Aristotle (384–322). Unlike Socrates and Plato, Aristotle was not an Athenian citizen. He was born at Stagira in Thrace, a region in northern Greece near Macedonia. He came to Athens about 368 and studied at the Academy until Plato's death in 347. When Plato's nephew became head of the Academy, he left Athens, married Pythias, and they had a daughter. In 343, Philip of Macedón invited Aristotle to tutor his son, Alexander. When the young Alexander succeeded his assassinated father in 336, Aristotle returned to Athens and founded his own school, the Lyceum. After Pythias died, he shared his home with Herpyllis and fathered a son, Nicomachus, who may have edited the famous Nicomachean Ethics. Shortly after Alexander's death, anti-Macedonian sentiment was on the rise, forcing Aristotle to leave Athens for a family estate on an island, where he died in 322, leaving a will that provided for Herpyllis and their son. Although he also wrote dialogues for the general public, only fragments survive. Fortunately, many of his scholarly works in logic, philosophy of nature, ethics, rhetoric, politics, and literary criticism do survive thanks in large part to the editorial work of Andronicus of Rhodes in the first century B.C.E. Aristotle was the first to produce treatises devoted to ethics and to him we owe the idea that [ethics] is not simply a way of living and acting but a field worthy of academic study.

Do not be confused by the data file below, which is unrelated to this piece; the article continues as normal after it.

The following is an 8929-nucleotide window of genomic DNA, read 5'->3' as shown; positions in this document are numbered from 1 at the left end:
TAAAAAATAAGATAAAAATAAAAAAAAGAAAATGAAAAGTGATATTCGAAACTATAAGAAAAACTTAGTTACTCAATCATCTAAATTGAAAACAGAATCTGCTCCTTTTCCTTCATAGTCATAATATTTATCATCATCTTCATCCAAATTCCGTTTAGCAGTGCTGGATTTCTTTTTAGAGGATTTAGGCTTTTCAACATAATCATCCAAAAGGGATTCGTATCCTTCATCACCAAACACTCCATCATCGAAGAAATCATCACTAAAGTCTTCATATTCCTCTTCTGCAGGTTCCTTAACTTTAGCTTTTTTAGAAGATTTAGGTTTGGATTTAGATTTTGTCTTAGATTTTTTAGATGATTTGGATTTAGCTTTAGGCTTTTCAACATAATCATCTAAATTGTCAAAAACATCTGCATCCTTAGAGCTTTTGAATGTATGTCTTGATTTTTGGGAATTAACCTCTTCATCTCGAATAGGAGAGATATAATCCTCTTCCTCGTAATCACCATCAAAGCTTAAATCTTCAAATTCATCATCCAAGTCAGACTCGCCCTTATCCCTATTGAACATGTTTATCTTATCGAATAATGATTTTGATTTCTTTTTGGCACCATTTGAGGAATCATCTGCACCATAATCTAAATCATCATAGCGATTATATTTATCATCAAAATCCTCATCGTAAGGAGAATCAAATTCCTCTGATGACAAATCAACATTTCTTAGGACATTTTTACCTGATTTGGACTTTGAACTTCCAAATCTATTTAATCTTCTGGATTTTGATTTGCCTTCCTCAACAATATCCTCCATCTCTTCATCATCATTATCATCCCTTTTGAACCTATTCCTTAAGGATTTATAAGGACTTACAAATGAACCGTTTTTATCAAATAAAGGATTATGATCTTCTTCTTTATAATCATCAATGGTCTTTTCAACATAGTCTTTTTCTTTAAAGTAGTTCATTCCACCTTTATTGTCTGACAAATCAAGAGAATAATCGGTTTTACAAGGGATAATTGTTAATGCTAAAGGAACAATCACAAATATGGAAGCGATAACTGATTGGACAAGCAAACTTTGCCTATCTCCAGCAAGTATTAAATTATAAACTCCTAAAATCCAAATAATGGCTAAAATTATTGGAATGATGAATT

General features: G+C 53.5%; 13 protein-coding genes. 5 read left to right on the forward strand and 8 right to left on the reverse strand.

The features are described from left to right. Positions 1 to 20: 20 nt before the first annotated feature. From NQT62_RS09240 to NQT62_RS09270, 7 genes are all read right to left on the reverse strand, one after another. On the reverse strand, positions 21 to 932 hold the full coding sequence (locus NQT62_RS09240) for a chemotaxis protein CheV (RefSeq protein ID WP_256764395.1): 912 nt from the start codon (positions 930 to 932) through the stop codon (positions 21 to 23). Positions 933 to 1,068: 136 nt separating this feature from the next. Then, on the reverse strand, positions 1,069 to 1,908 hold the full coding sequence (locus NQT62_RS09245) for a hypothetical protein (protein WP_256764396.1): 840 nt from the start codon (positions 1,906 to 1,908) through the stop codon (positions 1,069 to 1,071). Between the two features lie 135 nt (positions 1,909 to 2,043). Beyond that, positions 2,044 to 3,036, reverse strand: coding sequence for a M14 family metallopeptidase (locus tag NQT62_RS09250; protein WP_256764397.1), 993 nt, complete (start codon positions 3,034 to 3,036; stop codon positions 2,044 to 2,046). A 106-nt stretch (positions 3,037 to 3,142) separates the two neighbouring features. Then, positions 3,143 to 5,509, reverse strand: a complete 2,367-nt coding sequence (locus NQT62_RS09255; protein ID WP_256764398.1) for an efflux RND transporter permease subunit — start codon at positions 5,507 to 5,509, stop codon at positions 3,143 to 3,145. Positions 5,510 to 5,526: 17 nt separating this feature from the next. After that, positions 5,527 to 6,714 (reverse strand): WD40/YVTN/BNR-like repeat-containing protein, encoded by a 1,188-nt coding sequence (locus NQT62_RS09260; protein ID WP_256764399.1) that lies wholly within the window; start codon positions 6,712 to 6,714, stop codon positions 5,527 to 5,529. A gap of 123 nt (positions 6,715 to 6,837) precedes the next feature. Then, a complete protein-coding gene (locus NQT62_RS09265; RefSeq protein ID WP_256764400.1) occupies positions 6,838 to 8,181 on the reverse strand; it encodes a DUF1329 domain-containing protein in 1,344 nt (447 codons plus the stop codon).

Chrysippus (280–207). After Cleanthes, who succeeded Zeno as head of the Stoic school, died, Chrysippus took over and became the most influential thinker during its Greek (pre-Roman) history. He wrote scores of books, though none survive. Fortunately, his ideas, which often advance and organize the doctrines of Zeno and